The job of repairing the agency has fallen to Mr. Bromwich, a former federal prosecutor and Justice Department inspector general who was pressured into leading the agency by Mr. Obama. While defending the employees of the agency, Mr. Bromwich, who took over last June, made no excuses for its past misbehavior, including a scandal at the Denver office that involved agency officials and oil company employees having sex and sharing drugs.

Mr. Bromwich acknowledged that accident rates for offshore drilling were several times higher in the United States than in Australia, Canada, Norway and the United Kingdom, in part because those countries imposed effective new rules after major accidents.

After the Deepwater Horizon spill, the regulatory agency was broken into parts, dividing the revenue collection office from the oversight division to eliminate conflicts of interest. A series of new rules involving well design, spill response and environmental review were imposed. Permitting and production were set back months while the industry absorbed the changes.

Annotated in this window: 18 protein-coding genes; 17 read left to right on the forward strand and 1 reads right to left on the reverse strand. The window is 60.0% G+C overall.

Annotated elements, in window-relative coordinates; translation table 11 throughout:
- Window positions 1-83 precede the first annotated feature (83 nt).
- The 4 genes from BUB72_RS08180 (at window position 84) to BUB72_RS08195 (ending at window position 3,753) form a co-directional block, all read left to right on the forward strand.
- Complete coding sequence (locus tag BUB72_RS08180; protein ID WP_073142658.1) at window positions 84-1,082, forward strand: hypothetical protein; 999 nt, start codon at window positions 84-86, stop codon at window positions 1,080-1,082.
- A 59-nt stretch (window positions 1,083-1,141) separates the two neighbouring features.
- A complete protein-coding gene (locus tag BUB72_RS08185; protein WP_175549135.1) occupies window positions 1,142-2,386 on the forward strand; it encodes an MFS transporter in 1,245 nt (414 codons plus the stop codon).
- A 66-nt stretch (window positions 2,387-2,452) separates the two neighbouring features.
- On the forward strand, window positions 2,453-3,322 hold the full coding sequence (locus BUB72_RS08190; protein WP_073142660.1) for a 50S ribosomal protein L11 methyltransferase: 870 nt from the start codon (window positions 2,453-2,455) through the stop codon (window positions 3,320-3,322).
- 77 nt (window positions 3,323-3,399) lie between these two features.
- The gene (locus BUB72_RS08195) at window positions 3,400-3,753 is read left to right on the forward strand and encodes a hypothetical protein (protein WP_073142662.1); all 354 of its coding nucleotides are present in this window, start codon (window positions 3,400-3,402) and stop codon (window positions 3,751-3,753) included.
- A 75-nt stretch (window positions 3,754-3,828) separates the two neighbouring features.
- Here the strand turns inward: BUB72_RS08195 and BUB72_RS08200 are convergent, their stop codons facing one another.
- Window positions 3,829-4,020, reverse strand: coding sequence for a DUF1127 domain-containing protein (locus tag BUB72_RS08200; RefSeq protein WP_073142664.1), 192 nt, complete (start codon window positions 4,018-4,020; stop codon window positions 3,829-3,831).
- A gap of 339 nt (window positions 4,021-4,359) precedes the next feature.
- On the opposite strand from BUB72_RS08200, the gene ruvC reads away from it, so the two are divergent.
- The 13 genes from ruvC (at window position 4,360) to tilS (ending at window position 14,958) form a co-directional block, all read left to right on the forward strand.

But Mr. Bromwich says his agency still lacks the resources, personnel, training, technology, enforcement tools, regulations and legislation it needs to do its job properly. He lays a large part of the blame on insufficient financing.

The bureau’s budget has been basically flat since it was created in 1982, even as drilling activity in the deep-water gulf has drastically increased and the technology has grown more complicated.

“Without more resources, we can keep doing what we’re doing, but we can’t grow,” Mr. Bromwich said in an interview during a recruiting trip to nine West Coast universities, where he was trying to lure young scientists and engineers to apply for relatively low-paying government jobs. “We need more people, and we need new people.”